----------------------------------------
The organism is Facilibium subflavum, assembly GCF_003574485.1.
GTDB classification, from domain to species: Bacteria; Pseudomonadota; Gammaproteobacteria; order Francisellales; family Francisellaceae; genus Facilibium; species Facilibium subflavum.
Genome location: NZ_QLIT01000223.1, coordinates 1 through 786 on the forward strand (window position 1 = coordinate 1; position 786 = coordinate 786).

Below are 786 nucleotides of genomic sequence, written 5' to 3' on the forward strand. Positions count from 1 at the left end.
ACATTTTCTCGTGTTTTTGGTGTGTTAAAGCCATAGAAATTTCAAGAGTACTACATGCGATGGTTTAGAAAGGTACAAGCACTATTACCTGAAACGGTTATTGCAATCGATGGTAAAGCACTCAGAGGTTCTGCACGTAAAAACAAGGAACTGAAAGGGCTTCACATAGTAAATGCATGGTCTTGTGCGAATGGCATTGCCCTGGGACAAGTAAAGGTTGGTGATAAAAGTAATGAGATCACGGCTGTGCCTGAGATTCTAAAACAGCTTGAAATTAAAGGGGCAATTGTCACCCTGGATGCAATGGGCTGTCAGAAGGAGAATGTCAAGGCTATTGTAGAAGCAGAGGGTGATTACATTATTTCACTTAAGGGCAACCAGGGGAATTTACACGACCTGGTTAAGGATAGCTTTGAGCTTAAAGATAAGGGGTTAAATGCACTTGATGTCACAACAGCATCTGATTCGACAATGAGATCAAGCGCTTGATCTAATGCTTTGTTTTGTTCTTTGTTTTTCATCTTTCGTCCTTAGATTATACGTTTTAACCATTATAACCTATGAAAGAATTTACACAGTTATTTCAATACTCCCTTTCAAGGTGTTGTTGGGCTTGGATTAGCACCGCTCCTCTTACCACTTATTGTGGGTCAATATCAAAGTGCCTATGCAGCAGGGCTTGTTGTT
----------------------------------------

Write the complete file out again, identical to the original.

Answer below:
The organism is Facilibium subflavum, assembly GCF_003574485.1.
GTDB classification, from domain to species: Bacteria; Pseudomonadota; Gammaproteobacteria; order Francisellales; family Francisellaceae; genus Facilibium; species Facilibium subflavum.
Genome location: NZ_QLIT01000223.1, coordinates 1 through 786 on the forward strand (window position 1 = coordinate 1; position 786 = coordinate 786).

Below are 786 nucleotides of genomic sequence, written 5' to 3' on the forward strand. Positions count from 1 at the left end.
ACATTTTCTCGTGTTTTTGGTGTGTTAAAGCCATAGAAATTTCAAGAGTACTACATGCGATGGTTTAGAAAGGTACAAGCACTATTACCTGAAACGGTTATTGCAATCGATGGTAAAGCACTCAGAGGTTCTGCACGTAAAAACAAGGAACTGAAAGGGCTTCACATAGTAAATGCATGGTCTTGTGCGAATGGCATTGCCCTGGGACAAGTAAAGGTTGGTGATAAAAGTAATGAGATCACGGCTGTGCCTGAGATTCTAAAACAGCTTGAAATTAAAGGGGCAATTGTCACCCTGGATGCAATGGGCTGTCAGAAGGAGAATGTCAAGGCTATTGTAGAAGCAGAGGGTGATTACATTATTTCACTTAAGGGCAACCAGGGGAATTTACACGACCTGGTTAAGGATAGCTTTGAGCTTAAAGATAAGGGGTTAAATGCACTTGATGTCACAACAGCATCTGATTCGACAATGAGATCAAGCGCTTGATCTAATGCTTTGTTTTGTTCTTTGTTTTTCATCTTTCGTCCTTAGATTATACGTTTTAACCATTATAACCTATGAAAGAATTTACACAGTTATTTCAATACTCCCTTTCAAGGTGTTGTTGGGCTTGGATTAGCACCGCTCCTCTTACCACTTATTGTGGGTCAATATCAAAGTGCCTATGCAGCAGGGCTTGTTGTT